Take a Cruise Down Memory Lane
BETHESDA – Joel Braido’s old-time gas station display – complete with original signs, gas pumps and vehicles – appears so authentic that out-of-towners will periodically stop in looking to purchase fuel.
Once they realize it is a display and Braido’s hobby, they can’t help but take a closer look at the hundreds of items the Bethesda resident has collected during the past 30 years. The faux station, which Braido sets up during warmer weather months starting in April, is located beside his home and business, Braido Memorials, along Ohio 147.
”I had one guy stop to see how much an oil change was,” he said.
After one enters the property’s driveway, the large Sinclair station sign that features a green dinosaur as its logo is hard to miss. During high school, Braido worked at one of the local gas stations in Bethesda. Many years later, he purchased four old stations after their closures, renovating and then renting the buildings to new businesses. He kept whatever memorabilia and advertising was left over.
”I go to the occasional auction, but usually somebody tells me about an older individual who wants to sell,” said Braido, noting local residents and others enjoy stopping to look and he encourages people to do so.
”People like reliving yesterday,” said Braido, a 1979 graduate of Union Local High School.
Braido’s favorite items are the green and white Sinclair pumps, one of which brags that it has ”Power X: the Super Fuel.” That same pump’s price per gallon stopped at 51 cents. The other Sinclair pump describes its fuel as ”Dino gasoline” and stopped at 33 cents per gallon.
”I’ve had local photographers bring in high school students – they like to pose with the old-time cars,” he said.
Braido, a lifelong resident of Bethesda, said he feels an obligation to give back to the community that has supported him his entire life. This is why he chose to purchase and renovate the old gas stations and preserve the local historic items. And though he describes his automotive-related hobby as a passion, he said it also serves to help lighten the mood, however briefly, for people who are choosing gravestones for their deceased loved ones at his business.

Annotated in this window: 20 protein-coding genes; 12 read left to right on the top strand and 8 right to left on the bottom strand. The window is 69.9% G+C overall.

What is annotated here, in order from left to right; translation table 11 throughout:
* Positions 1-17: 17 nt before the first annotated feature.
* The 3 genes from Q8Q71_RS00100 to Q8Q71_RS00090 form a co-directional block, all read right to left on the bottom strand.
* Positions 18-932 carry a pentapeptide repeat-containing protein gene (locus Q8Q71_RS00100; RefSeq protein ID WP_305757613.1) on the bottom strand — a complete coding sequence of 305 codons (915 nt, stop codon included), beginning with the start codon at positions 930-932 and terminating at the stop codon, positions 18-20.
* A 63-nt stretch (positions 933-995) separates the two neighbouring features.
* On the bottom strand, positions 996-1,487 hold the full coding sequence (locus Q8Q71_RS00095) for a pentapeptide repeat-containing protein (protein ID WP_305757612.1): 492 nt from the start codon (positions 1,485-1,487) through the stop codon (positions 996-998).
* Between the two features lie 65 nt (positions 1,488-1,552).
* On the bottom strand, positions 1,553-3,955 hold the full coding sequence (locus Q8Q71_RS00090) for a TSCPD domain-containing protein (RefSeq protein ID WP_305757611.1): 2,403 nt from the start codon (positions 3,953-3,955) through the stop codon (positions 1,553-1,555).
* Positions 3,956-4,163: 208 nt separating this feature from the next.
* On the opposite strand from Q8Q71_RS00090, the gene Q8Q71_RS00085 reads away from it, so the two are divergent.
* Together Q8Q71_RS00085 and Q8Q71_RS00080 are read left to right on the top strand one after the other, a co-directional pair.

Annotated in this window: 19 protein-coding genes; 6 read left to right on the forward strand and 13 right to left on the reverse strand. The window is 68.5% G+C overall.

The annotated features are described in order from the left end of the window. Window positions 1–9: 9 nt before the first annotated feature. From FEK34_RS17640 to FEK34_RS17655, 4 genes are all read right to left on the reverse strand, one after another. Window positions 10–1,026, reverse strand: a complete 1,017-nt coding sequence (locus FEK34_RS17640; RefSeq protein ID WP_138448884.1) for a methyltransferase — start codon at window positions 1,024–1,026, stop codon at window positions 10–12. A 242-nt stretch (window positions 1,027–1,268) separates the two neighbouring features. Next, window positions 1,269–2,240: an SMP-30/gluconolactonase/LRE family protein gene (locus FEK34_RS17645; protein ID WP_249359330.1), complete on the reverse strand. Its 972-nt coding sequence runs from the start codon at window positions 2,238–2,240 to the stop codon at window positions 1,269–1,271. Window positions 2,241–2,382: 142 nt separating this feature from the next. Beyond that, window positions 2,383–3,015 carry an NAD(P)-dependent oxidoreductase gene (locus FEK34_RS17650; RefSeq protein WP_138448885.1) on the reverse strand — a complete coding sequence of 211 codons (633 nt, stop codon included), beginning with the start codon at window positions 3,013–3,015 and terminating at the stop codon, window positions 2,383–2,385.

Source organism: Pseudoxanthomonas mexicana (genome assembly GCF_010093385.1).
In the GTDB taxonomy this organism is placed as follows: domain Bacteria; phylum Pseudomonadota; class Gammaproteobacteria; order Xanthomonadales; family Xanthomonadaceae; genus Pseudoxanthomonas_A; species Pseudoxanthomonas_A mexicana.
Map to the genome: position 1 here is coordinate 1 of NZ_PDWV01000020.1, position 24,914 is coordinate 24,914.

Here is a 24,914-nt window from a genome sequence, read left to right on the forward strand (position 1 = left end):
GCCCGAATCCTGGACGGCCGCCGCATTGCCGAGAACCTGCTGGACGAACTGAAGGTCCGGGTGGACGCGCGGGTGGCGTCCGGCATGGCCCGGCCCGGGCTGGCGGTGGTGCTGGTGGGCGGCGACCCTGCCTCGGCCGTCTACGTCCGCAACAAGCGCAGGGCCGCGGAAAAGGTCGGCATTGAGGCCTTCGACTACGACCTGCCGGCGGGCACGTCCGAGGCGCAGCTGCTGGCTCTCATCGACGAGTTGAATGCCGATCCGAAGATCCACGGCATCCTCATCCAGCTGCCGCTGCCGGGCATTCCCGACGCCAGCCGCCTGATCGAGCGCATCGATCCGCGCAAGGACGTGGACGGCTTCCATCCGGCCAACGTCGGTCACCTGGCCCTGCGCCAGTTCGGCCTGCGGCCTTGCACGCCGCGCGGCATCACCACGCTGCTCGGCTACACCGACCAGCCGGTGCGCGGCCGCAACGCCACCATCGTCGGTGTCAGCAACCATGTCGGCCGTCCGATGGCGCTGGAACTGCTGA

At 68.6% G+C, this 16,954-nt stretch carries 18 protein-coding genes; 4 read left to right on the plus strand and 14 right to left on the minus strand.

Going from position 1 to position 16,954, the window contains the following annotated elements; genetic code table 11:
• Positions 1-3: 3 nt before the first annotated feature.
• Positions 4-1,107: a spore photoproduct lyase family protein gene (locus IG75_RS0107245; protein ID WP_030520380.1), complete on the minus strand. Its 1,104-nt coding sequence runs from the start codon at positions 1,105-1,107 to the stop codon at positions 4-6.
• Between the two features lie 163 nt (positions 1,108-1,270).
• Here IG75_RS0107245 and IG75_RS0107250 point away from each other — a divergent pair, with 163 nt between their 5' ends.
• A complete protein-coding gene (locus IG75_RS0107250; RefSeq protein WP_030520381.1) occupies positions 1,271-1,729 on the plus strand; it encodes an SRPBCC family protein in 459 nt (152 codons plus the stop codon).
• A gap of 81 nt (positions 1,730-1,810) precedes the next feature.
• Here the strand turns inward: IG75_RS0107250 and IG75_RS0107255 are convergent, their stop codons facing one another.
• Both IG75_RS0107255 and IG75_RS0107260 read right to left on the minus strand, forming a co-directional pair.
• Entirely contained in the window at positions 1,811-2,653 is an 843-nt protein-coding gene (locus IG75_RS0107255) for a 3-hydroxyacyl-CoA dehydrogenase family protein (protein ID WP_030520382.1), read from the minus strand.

Older residents particularly enjoy seeing Sinclair items because they remember when the stations were in operation, he said.
”I try to keep it authentic. There are a lot of reproductions out there of no value,” Braido said. ”It’s a passion I have. I’m always looking, but for nothing in particular. I like signage more than anything.”
Braido once owned a funeral home service but sold it recently. He started out mowing the grass at the funeral home, then owned by the Kemp family, when he was teenager. After receiving his business degree from Ohio University, Braido came back home and eventually purchased the service after receiving his funeral director license. Now his sole business is building and selling monuments and mausoleums.
”I’ve been very, very blessed all this year to be able to work in the community I grew up in,” Braido said.